Greenfield Recorder 10/09/2014, Page A01
By DIANE BRONCACCIO Recorder Staff
BUCKLAND — While any prospect of a four-day school week is still several years away, Superintendent Michael Buoniconti has asked the Mohawk Trail Regional School Committee to let state Rep. Paul Mark file special legislation that could make it possible — if the district wants to adopt a four-day school week sometime in the future.
Currently, “time on learning” state education law requires public schools to hold classes 180 days per year AND to provide a set number of academic hours spent in core academic subjects each school year. (These are 990 hours per year for grades 7 through 12, and 900 hours per year for elementary students).
If the 180-day requirement were dropped, it would be possible for grades 7 to 12 students to get the same amount of learning time in four school days, which would last about 90 minutes longer than Mohawk’s school days are now.
Buoniconti found that the fourday school week in 38 Colorado school districts had no impact on students’ educational performance, and he presented his University of Massachusetts doctoral thesis on that subject to the Mohawk School Committee on Wednesday.
In his report, Buoniconti noted that 37 Colorado public school districts moved to a four-day school week between 1980 and 2010, while another 43 school systems made this transition between 2011 and 2013. Buoniconti studied the education impact of 38 districts that were similar to Mohawk, in that they were located in a low-population rural area, and were motivated by the desire to reduce energy and operating costs.
Buoniconti compared levels of academic achievement and student growth from before and after the four-day school week transition, and found no significant difference. Because there was no finding of a negative impact, Buoniconti said he is going to ask the Mohawk School Committee to consider asking Mark to file the proposed legislation in January.
“The committee is not taking a position on this,” he stressed. “They’re simply advocating for options that could make the school district more economically viable.”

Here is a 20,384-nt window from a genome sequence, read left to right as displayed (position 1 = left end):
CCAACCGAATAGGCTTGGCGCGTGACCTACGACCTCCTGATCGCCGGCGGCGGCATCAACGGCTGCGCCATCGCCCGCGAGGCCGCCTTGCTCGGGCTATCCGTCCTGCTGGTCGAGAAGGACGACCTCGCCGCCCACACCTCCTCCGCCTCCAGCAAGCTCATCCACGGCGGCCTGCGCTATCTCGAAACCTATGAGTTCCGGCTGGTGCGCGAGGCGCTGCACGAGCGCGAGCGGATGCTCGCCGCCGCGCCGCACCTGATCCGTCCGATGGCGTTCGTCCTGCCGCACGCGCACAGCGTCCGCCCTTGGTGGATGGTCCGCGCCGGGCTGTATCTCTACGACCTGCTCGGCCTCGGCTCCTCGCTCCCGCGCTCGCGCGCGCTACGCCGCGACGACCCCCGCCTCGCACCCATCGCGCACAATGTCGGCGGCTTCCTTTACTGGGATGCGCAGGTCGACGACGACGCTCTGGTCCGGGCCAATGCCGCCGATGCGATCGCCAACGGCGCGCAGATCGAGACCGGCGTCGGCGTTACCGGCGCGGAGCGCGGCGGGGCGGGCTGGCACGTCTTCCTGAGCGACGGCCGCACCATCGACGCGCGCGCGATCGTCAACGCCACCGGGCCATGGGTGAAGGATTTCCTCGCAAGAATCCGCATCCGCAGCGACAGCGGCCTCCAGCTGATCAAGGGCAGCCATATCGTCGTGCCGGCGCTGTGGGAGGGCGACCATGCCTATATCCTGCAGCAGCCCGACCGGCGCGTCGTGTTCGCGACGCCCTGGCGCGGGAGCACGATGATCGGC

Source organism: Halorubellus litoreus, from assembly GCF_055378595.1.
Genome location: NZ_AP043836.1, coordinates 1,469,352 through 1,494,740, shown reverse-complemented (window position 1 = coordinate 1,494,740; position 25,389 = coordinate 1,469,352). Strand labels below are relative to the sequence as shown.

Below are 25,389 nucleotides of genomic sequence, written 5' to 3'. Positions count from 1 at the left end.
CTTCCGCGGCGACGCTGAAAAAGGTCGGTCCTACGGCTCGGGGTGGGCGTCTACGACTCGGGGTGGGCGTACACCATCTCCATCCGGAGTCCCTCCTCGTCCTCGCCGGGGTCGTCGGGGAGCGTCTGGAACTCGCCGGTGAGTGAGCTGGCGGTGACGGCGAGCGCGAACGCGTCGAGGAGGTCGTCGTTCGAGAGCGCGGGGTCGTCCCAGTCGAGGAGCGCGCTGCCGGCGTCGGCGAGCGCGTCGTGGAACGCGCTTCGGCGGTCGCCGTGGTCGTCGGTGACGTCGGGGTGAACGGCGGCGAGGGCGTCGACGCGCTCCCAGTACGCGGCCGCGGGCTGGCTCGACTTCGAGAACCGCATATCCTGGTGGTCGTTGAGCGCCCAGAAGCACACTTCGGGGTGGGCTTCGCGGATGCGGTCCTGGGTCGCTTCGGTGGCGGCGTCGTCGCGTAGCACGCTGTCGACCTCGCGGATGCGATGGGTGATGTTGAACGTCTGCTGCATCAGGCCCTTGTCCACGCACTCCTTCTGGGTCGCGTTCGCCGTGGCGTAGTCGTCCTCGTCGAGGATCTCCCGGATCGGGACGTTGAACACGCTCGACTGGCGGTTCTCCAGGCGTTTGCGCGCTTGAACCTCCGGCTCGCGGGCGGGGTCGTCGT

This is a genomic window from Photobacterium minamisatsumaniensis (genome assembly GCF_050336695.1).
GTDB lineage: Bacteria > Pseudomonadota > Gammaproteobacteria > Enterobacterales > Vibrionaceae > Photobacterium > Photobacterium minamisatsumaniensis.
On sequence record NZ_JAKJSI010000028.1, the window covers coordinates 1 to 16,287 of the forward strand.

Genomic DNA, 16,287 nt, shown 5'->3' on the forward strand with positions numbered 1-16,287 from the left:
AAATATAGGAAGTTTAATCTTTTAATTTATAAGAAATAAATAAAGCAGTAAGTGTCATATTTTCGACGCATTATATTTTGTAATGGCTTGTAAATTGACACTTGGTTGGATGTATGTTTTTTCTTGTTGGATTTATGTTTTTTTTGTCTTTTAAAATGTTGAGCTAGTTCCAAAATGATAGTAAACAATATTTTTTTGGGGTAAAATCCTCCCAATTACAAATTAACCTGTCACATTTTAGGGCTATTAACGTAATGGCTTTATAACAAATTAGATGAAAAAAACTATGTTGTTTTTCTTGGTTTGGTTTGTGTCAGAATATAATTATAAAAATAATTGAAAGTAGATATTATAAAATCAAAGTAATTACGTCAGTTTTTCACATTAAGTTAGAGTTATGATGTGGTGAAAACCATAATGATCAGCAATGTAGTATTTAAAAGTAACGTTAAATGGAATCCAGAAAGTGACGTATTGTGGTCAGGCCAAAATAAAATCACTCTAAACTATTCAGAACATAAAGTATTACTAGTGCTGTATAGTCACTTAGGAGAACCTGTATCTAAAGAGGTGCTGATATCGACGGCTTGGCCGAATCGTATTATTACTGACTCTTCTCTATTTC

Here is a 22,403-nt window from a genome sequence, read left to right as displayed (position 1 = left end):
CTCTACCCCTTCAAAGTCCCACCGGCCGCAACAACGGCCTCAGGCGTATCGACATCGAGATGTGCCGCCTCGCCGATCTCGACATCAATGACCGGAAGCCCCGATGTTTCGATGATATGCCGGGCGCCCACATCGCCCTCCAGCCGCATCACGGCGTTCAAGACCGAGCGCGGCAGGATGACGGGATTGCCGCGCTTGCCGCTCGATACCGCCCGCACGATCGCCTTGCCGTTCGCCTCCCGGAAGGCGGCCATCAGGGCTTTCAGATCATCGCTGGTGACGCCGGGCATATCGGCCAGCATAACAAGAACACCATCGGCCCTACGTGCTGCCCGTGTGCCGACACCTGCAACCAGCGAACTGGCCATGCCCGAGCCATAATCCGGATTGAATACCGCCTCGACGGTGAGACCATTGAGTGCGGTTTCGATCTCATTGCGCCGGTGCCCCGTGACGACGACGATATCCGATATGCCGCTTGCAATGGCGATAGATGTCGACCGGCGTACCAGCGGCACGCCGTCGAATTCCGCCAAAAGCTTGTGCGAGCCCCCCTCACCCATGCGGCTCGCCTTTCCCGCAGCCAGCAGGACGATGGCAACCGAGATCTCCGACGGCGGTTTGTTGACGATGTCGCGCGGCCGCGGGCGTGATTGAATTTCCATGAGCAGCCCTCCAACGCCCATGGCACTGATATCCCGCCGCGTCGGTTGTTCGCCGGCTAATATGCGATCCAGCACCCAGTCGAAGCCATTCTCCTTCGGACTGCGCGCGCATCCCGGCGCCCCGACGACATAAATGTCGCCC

“Now that I’ve looked at the educational impact, I would like to look at the economic impact on these 38 districts,” said Buoniconti, “but I have to wait until they publish their (latest) financial information.”
In reading about other fourday- week schools, Buoniconti said the reported savings ranged from miniscule to 5 percent of the costs of running a five-day school.
“Five percent of a $20 million budget is $1 million,” he remarked. “That’s how we created budget stability (in 2009)— by shifting to GIC insurance.” Mohawk and Hawlemont were among the first school districts in the state to move health insurance coverage to the state’s Group Insurance Commission, for a million-dollar savings.
“That’s what interests the committee in pursuing this option,” he said.
On Tuesday, Buoniconti sent out an email/voicemail to the Mohawk School Community, as a “preemptive explanation for news stories that may run over the next few days, inappropriately connecting Mohawk with a four-day school week.”
“Please be assured that Mohawk is not implementing or advocating for a four-day school week,” the message continued.
In a separate interview, Buoniconti explained that, even if the school board wanted to adopt a four-day school week, such a change would take at least four to five years, because the school system has a new, five-year transportation contract for five-days-aweek school bus service.